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Hedge Funds Have Taken Smaller Active Bets — and Delivered Less Alpha — Since the Financial Crisis
The hedge fund industry is sticking closer to passive benchmarks, and alpha has declined as a result, according to research from the University of Virginia.
In the 15 years leading up to 2008, the average hedge fund manager could be expected to deliver excess returns, net of fees. But in the decade following the financial crisis, hedge fund alpha has sharply deteriorated, according to new research out of the University of Virginia’s Darden School of Business.
Risk-adjusted excess returns for hedge funds have averaged negative 0.8 percent over the last ten years, according to the paper by Rodney Sullivan, executive director of Darden’s Richard A. Mayo Center for Asset Management. Sullivan, a former vice president at AQR Capital Management, analyzed the performance and risk exposures of hedge funds operating between 1994 and June 2019.
He found that the last decade of hedge fund performance marked a “strong decline” from the pre-crisis period. In the 15 years leading up to 2008, the average hedge fund manager added 3.4 percent in net risk-adjusted returns, according to Sullivan’s research. The results were similar when he focused only on equity hedge funds.
“Even though reports pointing to poor hedge fund performance often incorrectly compare them to an all-equity benchmark, as we’ve seen, the more accurate market-risk-adjusted performance of hedge fund managers is also clearly not good,” Sullivan wrote. “This has led to some question whether hedge fund alpha, after ten years of low to no alpha, has disappeared altogether.”
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In order to understand why risk-adjusted excess returns have declined, Sullivan analyzed hedge fund exposures to stock market risks, bond markets, and other investment factors. Although hedge funds as a group have maintained a “relatively consistent” exposure to market risks, they are now taking much less active risk compared to the pre-crisis period — in other words, hedge fund portfolios hew closer to their passive benchmarks.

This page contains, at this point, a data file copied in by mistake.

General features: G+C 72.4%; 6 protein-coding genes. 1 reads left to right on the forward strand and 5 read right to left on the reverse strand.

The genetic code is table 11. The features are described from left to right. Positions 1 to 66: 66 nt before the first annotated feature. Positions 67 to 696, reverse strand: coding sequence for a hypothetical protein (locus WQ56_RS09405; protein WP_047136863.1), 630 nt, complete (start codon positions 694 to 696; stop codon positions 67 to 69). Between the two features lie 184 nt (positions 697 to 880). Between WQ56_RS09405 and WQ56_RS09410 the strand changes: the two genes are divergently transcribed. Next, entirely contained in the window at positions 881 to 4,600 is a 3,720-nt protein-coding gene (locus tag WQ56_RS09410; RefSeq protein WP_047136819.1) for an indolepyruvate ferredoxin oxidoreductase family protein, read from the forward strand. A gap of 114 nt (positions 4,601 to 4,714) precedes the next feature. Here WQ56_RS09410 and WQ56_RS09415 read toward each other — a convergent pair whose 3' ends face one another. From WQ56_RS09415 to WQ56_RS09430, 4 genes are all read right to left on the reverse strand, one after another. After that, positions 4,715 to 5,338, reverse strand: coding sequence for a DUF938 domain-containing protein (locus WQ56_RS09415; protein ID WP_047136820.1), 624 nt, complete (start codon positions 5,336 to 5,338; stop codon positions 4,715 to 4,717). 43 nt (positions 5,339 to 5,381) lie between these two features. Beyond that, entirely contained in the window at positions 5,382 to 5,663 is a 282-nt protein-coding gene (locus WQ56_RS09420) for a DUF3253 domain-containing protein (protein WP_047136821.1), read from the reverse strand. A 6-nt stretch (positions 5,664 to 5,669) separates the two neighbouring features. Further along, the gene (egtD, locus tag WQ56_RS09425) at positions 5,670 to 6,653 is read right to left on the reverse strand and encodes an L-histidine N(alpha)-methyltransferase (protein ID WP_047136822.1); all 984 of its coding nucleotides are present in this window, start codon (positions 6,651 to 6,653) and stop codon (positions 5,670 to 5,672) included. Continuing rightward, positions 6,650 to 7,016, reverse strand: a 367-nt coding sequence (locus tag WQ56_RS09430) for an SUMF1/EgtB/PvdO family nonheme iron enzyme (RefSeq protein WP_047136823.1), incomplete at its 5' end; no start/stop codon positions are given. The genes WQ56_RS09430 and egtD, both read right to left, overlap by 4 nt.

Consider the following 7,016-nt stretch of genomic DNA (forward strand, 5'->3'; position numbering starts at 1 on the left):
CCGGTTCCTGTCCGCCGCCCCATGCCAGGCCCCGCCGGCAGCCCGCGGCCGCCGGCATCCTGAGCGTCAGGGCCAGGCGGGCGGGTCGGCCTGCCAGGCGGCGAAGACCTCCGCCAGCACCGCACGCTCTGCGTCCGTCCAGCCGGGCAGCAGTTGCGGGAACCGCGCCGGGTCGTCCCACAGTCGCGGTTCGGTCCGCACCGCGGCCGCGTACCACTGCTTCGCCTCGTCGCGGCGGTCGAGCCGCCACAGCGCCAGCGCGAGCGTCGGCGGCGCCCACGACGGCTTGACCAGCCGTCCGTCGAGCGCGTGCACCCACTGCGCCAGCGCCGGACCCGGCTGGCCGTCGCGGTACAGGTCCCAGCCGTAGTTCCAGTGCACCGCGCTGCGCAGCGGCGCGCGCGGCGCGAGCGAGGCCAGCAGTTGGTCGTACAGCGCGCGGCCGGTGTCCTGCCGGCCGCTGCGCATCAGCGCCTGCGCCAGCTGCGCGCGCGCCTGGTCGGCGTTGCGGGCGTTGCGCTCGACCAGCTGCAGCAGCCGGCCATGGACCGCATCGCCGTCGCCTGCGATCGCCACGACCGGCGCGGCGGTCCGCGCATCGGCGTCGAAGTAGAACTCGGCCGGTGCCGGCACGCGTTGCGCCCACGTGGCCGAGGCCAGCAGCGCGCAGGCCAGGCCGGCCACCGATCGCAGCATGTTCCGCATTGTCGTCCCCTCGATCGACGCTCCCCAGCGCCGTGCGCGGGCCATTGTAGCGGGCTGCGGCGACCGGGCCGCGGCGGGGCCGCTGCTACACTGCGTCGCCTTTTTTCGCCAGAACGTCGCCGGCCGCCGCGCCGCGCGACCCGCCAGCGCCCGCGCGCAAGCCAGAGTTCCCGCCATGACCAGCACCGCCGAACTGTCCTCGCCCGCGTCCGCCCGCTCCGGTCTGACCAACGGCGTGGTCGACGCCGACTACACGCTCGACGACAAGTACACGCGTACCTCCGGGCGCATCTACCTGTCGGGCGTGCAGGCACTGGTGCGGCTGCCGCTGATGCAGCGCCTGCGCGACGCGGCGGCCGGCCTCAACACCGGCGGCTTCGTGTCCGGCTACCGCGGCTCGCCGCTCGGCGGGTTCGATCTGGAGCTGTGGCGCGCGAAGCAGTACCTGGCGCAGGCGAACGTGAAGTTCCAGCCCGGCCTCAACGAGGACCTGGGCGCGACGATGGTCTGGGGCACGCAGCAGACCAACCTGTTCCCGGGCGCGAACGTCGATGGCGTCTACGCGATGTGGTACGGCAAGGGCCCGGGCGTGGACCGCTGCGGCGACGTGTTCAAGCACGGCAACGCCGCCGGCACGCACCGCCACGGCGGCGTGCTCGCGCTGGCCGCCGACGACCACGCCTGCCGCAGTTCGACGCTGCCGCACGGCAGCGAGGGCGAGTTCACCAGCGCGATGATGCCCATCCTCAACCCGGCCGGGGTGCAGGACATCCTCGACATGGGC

Sullivan suggested a number of possible explanations for the “meaningful” reduction in active bets, including the possibility that the growth of the hedge fund industry has diversified away active risk, given the wider array of managers betting on different securities.
“Another possibility for the decline in active risk is that hedge funds identified fewer alpha opportunities in the post-GFC period,” Sullivan added. “That is, there would be little reason for a manager to take active risk absent the concomitant benefit of active return, so both active risk and active return decline.”
Sullivan also speculated that clients of hedge funds sought lower active risk from their active managers in the wake of the financial crisis, a demand which hedge funds have obliged. “This possibility could be due to asset owners being stung by the market turbulence associated with the GFC,” he wrote. “Alternatively, a lower desired active risk could be a result of the demands of changing clientele.”
In addition to taking smaller active bets, Sullivan also found that hedge funds as an industry also decreased their exposure to U.S. bonds and reduced or reversed exposures to factors like momentum and volatility.
“Whether intended or otherwise, hedge funds have clearly altered the way they drive performance including a considerable decline in active risk taken,” he concluded. Still, given that the research was based on hedge funds as a universe, Sullivan noted that there “certainly will be a subset of managers who have delivered alpha over the periods discussed here.”